1999 - Australian marathon swimmer Susie Maroney, 24, completes a 160-kilometer (100-mile) open water swim from Jamaica to Cuba.

1999 - A four-women Chinese 3,000-meter relay team sets a new world record at the short-track speed skating World Cup competition in Provo, UT, in 4:16.260.

1999 - Adriana Fernandez of Mexico wins the women's division of the New York City Marathon in 2:25:06, the second-fastest time in race's history. Catherine Ndereba of Kenya is second with a time of 2:27:34, with Katrin Dorre-Heinig of Germany taking thrid in 2:28:41.

1999 - Laila Ali's second professional boxing match is a victory at the end of a four-round match with Shadina Pennybaker.

1999 - Cuba wins the International World Volleyball championship in Tokyo for the fourth straight year with a perfect 11-0 record. Russia finishes second at 10-1 and Brazil is third at 9-2.

1999 - Lindsay Davenport beats the Martina Hingis to win the season-ending Chase Championships in straight sets, 6-4, 6-2.

1999 - The International Amateur Athletic Federation (IAAF) names Fanny Blankers-Koen, who won four Olympic golds at the 1948 London Games, as the female Athlete of the Century in a ceremony in Monaco. Blankers-Koen, a 30-year-old Dutch mother of two, won gold in the 100 and 200 meters, 80 meters hurdles and the sprint relay.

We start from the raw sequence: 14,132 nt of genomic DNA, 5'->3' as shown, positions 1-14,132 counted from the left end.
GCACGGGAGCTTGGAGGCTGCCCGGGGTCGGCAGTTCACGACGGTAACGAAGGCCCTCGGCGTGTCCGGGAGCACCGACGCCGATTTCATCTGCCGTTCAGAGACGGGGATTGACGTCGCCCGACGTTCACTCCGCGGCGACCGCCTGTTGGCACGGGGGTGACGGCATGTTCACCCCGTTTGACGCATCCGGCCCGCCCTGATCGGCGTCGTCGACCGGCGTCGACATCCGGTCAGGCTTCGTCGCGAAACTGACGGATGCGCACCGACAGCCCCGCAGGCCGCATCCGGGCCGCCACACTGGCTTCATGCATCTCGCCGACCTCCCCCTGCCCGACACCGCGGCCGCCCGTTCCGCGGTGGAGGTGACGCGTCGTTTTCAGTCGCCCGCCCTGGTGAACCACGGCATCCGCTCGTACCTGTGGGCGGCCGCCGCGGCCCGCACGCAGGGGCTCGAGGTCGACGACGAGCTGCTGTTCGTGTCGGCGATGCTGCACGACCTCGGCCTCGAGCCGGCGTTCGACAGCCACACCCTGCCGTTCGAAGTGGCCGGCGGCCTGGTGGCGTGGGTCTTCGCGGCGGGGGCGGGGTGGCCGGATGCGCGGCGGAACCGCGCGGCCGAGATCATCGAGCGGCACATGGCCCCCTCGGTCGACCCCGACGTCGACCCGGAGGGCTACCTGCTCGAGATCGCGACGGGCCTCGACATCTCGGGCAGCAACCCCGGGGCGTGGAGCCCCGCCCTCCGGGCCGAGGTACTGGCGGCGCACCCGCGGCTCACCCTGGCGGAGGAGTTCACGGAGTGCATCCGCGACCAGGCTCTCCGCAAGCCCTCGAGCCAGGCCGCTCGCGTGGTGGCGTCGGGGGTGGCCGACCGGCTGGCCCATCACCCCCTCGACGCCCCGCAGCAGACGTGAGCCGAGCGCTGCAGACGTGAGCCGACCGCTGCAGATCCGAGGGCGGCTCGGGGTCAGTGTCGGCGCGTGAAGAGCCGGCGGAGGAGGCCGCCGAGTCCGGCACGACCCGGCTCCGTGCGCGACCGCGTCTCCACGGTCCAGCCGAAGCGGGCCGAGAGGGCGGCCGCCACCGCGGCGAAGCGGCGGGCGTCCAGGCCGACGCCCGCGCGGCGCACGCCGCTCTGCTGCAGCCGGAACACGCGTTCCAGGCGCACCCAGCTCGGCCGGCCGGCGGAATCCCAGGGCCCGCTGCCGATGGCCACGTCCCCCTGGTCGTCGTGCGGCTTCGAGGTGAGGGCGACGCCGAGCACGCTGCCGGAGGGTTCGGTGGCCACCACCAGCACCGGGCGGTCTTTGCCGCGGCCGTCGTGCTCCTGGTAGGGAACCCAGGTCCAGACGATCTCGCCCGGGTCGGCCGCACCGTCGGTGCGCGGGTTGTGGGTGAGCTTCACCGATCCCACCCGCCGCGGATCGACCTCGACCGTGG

1999 - The Maryland Terrapins dominate the NCAA Division I women’s field hockey championship game against Michigan in Brookline, MA, winning 2-1. Maryland coach Missy Meharg becomes only the fourth coach in NCAA history to win at least two national field hockey titles, joining Beth Anders of Old Dominion, Karen Shelton of North Carolina, and former Connecticut coach Diane Wright. The Terrapins (24-1) are the first team in school history to win the Atlantic Coast Conference and NCAA tournaments in the same season.

1999 - Japan's Eri Yamaguchi, 26, wins the Tokyo International Women's Marathon in a meet record time of 2:22:12. Fatuma Roba of Ethiopia, the 1996 Atlanta Olympic gold medalist, comes in second in 2:27:05, and Russian Valentina Yegolova is third in a time of 2:28:06.

1999 - Chen Yanqing of China sets two world records and wins two gold medals at the World Weightlifting Championship in Greece when she lifts a combined 235 kilos (518 pounds). She breaks a world record by hoisting 105 kilos (231 pounds) in the snatch. North Korea's Ri Song Hui sets another world record by lifting 131 kilos (289 pounds) in the clean-and-jerk, winning one gold and two silver medals. Juo Ping Chun of Taiwan takes all three bronze medals.